Coach Sam Winterbotham after Tennessee's dramatic 4-3 win over Clemson in NCAA tennis.
In this era of diminished expectations, Tennessee fans long for a performance by somebody in orange they can stand up and cheer about.
Such performances still happen. The rub is that unless they happen in Neyland Stadium or Thompson-Boling Arena, not many people see them.
There was such a performance Saturday. It was witnessed by only a couple hundred pairs of eyes, nearly all of whom belong to the tennis community.
Football and basketball also drive the passion train. I don’t know that Brandon Fickey’s commitment was mentioned on any message boards a couple of years back, even though he was a blue-chip recruit from right here in Knoxville.
Wrong sport. Tennis.
As for Saturday, too bad Fickey wasn’t doing his thing in Neyland in front of 90,000. That would have been something.
Here’s the scene:
The No. 6 Vols were on the verge of being upset by Clemson in the second round of the NCAA tennis tournament.
After more than four hours, a pair of singles matches ended almost simultaneously, knotting the score at 3-3.
At the same time, Fickey lost a tiebreaker to Clemson’s Gerardo Meza, forcing a third set to decide the match.
Every eye in the Goodfriend Tennis Center turned to court three. The Clemson players and UT players ritually stood in line 60 feet away.
Here’s the backstory:
Saturday was only Fickey’s second day back after a layoff of more than a month to rest a shoulder injury. He played Friday in the NCAA opener and was trailing when the Vols clinched the 4-0 victory over South Carolina State.
Fickey, a sophomore that attended Webb School, had not won a singles match since way back on Feb. 17. Plagued by the shoulder, he went 0-7 in SEC play before coach Sam Winterbotham shut him down.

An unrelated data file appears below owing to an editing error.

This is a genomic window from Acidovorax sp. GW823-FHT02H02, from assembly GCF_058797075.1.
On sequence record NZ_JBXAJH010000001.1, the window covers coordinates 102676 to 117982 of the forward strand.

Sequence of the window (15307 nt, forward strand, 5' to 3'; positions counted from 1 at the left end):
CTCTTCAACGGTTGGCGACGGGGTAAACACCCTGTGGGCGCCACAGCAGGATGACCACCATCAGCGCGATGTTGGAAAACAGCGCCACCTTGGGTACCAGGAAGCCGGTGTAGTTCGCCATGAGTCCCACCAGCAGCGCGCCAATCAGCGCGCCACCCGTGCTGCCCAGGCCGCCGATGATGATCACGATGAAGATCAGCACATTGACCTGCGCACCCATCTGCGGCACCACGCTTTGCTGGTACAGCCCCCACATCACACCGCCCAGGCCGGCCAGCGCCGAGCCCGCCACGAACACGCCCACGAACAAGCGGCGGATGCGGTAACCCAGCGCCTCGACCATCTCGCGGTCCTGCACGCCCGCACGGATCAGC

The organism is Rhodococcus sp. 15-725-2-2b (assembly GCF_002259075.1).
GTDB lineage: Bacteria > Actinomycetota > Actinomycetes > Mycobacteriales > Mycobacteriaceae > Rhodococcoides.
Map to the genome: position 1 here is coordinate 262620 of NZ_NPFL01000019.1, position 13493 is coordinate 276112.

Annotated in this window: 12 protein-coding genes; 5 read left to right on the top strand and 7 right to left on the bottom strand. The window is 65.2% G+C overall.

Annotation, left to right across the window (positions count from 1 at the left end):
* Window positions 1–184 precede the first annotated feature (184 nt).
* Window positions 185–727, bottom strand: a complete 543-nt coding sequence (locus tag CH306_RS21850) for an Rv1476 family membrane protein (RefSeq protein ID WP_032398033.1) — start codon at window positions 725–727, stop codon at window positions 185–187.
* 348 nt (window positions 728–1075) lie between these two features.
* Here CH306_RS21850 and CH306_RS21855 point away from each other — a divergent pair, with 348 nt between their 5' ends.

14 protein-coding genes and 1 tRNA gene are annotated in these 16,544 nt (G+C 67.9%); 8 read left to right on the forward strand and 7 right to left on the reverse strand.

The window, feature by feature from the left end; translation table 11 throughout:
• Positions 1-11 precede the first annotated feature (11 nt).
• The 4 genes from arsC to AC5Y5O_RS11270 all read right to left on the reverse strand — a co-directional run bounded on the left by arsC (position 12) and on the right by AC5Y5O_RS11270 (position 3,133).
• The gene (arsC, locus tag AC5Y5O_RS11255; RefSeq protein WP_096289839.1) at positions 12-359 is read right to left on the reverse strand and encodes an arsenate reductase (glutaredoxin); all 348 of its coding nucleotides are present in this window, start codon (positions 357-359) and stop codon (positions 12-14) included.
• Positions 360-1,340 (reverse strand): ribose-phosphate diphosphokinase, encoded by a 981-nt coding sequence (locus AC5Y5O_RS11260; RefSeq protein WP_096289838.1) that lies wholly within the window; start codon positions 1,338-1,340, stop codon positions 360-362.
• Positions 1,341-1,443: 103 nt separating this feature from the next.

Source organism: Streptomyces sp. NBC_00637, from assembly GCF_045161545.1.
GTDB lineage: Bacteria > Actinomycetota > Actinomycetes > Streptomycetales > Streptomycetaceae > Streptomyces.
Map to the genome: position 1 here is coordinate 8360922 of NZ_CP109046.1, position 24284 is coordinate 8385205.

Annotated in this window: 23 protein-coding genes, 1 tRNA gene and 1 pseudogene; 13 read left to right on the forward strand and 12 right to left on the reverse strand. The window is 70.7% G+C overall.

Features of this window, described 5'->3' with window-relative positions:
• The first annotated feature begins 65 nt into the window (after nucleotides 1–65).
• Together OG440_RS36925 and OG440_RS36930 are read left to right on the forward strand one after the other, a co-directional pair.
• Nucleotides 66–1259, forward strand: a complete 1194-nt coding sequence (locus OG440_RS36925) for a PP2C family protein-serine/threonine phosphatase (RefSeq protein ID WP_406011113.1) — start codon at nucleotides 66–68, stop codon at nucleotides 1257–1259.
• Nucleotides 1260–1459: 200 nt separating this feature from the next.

“It’s tough,’’ Fickey, a four-time state champion at Webb, said later, “you kind of forget how to win.’’
To the Vols’ relief, he remembered Saturday. But not before he heightened the tension by losing the first two games to Meza.
Fickey fought back, urged on by the crowd and his teammates. Both coaches would later call it a classic tennis match.
When Fickey broke Meza’s serve to clinch the victory at 6-4, the Vols sprinted to embrace him.
“I just love the guy,’’ said teammate Hunter Reese. “The guy’s had a tough year. He hasn’t won in a long time. To come out in this situation, it’s just an unbelievable effort.’’
Winterbotham admitted it was tough keeping his British stiff upper lip from
quivering as he watched Fickey fight for the team’s postseason life.
“He’s Tennessee tough,’’ Winterbotham said. “I can’t say any more. It described him the best.’’
Fickey has worked hard to be mentally tough as well. He realized what the moment meant. Growing up in Knoxville, he’d been coming to UT’s NCAA matches as long as he could remember.
“(Assistant) Coach (Chris) Woodruff told me to do it for Knoxville,’’ Fickey said. “And that’s what I did.
“I did it for Knoxville, I did it for the team and I did it for Tennessee.’’
It was something to see. You should have been there.
Mike Strange may be reached at firstname.lastname@example.org. Follow him on Twitter at Strangemike44.